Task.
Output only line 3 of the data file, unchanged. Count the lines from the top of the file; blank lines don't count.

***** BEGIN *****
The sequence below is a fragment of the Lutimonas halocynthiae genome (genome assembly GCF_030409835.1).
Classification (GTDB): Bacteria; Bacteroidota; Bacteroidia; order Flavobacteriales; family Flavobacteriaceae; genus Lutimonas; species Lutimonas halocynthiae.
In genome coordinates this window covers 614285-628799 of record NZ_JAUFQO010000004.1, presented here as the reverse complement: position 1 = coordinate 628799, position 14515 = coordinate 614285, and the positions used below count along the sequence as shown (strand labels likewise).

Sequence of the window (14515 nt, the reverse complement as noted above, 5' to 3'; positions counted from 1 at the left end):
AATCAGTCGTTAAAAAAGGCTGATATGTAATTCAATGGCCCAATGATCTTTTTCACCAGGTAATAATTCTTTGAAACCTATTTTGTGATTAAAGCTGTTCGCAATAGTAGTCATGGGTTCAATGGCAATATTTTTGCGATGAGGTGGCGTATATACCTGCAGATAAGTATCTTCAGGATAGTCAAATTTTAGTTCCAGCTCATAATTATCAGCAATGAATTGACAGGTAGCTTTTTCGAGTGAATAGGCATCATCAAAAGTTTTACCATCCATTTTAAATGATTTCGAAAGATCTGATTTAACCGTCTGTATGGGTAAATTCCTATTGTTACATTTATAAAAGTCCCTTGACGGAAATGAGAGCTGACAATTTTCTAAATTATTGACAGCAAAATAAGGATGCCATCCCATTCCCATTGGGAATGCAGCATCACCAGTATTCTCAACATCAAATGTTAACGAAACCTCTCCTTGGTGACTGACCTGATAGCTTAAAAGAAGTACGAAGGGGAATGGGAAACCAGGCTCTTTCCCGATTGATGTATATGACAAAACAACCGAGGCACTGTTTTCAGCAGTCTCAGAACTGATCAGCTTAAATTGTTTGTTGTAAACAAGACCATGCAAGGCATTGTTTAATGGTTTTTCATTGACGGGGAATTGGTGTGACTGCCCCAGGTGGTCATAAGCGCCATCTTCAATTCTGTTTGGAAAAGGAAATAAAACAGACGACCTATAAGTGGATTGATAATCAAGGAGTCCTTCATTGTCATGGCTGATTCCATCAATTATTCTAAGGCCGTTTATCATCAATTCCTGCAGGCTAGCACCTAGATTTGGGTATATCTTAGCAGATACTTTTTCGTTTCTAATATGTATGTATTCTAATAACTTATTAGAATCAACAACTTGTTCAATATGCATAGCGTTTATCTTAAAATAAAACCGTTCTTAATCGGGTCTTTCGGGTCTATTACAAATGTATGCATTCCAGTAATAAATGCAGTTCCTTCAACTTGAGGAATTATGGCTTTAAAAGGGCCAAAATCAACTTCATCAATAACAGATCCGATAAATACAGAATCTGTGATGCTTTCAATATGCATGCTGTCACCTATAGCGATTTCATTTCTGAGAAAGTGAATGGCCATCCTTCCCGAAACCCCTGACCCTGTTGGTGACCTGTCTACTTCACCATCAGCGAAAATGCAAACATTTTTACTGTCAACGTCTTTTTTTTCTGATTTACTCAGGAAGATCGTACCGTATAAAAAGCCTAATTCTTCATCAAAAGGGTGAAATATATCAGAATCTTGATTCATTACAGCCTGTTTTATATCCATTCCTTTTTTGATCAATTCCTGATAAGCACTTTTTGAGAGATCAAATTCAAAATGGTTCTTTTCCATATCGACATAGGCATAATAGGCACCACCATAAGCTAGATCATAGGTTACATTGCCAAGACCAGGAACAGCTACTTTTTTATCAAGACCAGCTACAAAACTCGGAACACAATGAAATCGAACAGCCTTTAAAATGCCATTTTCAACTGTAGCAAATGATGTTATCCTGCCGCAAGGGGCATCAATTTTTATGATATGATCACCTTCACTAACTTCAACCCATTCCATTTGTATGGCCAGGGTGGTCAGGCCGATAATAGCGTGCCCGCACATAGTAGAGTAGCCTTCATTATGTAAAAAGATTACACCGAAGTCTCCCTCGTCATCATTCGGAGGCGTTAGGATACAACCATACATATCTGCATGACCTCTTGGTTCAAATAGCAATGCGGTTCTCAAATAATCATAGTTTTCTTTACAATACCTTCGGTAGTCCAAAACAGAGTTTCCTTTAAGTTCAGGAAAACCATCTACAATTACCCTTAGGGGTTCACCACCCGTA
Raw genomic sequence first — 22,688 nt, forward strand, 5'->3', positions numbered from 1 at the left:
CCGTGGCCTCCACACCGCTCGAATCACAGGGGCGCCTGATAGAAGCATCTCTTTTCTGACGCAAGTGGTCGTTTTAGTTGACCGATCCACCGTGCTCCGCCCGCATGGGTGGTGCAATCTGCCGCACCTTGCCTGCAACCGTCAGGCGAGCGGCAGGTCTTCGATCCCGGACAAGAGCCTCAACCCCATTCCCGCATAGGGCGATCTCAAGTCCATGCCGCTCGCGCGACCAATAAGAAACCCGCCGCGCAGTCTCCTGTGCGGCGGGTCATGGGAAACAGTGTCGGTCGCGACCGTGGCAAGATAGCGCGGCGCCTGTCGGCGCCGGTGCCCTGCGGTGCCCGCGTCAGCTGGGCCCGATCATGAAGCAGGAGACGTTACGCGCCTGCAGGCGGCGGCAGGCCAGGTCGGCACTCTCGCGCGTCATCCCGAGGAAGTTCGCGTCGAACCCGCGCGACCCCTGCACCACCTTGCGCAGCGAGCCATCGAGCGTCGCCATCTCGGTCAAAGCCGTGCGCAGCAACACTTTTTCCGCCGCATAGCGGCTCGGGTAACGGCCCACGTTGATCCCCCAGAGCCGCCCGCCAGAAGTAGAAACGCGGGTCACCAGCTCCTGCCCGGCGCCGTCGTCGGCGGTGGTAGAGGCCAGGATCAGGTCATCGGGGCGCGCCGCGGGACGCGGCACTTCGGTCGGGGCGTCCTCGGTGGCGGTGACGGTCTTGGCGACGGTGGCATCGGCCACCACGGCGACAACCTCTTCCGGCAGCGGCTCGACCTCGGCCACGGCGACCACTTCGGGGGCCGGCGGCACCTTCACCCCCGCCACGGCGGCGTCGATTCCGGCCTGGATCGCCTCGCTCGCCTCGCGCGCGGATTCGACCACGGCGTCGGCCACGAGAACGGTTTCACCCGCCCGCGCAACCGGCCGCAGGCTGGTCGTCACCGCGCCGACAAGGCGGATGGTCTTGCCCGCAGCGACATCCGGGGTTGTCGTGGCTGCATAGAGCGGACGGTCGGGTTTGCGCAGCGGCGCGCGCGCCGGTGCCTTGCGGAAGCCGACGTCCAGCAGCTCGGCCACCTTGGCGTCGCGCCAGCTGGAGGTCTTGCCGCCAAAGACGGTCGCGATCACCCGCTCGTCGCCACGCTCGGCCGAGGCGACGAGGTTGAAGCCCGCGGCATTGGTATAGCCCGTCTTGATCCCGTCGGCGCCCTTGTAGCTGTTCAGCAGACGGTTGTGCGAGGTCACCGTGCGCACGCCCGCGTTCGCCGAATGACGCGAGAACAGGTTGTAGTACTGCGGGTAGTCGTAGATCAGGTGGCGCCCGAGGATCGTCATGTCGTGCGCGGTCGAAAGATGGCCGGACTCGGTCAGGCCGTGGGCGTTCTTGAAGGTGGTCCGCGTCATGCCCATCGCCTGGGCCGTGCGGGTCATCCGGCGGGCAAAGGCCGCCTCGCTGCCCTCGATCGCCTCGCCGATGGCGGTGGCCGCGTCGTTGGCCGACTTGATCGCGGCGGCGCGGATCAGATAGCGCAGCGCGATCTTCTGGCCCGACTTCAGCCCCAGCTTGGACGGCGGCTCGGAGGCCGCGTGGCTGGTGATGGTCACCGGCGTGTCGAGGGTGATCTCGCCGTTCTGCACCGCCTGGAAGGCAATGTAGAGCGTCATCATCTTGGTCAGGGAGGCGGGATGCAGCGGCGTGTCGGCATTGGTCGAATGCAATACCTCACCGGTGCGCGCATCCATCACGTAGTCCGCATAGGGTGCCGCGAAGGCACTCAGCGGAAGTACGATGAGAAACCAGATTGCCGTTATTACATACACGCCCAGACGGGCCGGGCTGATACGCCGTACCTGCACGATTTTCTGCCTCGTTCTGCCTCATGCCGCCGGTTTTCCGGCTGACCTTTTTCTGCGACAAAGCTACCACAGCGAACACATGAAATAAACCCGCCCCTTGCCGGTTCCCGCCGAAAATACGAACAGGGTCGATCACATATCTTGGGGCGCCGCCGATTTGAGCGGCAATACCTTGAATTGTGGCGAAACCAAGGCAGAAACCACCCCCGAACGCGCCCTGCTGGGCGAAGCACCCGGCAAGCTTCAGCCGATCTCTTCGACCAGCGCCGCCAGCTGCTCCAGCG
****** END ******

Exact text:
In genome coordinates this window covers 614285-628799 of record NZ_JAUFQO010000004.1, presented here as the reverse complement: position 1 = coordinate 628799, position 14515 = coordinate 614285, and the positions used below count along the sequence as shown (strand labels likewise).